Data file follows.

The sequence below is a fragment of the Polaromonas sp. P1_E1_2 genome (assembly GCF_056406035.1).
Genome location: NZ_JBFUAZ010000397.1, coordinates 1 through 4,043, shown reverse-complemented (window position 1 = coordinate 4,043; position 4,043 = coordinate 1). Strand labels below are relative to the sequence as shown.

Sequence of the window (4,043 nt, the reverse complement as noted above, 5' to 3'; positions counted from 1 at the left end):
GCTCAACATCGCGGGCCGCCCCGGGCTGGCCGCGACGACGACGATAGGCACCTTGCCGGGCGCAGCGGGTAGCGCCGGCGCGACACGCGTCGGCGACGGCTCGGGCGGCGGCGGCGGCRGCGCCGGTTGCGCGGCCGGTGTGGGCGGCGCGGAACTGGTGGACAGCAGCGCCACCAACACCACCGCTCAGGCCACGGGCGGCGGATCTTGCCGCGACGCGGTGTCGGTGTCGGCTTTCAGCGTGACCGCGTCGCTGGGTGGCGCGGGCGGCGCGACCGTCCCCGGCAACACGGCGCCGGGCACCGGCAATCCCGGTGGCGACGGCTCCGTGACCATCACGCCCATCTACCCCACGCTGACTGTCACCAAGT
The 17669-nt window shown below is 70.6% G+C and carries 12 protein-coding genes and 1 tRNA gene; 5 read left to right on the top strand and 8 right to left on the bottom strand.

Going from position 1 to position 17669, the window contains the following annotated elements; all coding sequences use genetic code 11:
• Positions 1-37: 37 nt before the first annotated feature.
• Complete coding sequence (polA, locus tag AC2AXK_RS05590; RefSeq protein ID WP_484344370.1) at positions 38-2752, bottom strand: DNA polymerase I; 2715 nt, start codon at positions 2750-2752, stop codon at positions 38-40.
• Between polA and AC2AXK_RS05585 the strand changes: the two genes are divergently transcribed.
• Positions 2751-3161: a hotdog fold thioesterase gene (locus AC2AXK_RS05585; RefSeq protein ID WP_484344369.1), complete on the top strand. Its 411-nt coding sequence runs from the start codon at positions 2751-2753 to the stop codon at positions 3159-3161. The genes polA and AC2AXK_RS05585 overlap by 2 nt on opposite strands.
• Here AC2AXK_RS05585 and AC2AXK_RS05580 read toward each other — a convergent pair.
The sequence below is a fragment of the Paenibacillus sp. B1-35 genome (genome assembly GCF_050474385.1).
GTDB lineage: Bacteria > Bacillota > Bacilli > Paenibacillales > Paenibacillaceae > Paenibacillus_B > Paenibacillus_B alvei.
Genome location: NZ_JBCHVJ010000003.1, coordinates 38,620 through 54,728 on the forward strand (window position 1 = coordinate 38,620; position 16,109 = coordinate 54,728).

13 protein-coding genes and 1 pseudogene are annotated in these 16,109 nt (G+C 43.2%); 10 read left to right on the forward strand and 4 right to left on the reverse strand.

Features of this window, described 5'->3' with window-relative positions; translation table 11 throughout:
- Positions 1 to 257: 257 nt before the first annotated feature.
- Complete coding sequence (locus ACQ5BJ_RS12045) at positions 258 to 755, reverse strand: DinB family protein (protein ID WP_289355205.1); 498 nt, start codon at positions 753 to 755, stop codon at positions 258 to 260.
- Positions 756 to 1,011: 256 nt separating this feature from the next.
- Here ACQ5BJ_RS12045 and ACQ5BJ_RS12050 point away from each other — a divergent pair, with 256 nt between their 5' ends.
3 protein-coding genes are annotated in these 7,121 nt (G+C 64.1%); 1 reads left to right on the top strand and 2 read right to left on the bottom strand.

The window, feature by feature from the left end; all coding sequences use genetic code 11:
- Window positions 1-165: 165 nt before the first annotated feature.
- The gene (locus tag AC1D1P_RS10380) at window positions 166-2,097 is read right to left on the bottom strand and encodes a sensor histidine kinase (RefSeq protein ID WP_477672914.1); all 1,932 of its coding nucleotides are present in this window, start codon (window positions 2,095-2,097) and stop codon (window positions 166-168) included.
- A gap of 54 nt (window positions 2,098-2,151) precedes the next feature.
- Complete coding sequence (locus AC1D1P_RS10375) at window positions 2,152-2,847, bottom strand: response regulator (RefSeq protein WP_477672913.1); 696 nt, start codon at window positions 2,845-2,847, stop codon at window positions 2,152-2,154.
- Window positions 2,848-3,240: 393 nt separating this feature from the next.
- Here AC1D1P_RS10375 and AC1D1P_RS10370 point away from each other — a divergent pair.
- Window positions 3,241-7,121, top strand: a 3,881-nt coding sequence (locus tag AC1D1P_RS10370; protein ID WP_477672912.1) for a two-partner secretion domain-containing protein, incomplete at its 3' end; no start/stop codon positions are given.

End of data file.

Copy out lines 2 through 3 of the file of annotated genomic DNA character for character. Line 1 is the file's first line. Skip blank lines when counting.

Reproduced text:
Genome location: NZ_JBFUAZ010000397.1, coordinates 1 through 4,043, shown reverse-complemented (window position 1 = coordinate 4,043; position 4,043 = coordinate 1). Strand labels below are relative to the sequence as shown.

Sequence of the window (4,043 nt, the reverse complement as noted above, 5' to 3'; positions counted from 1 at the left end):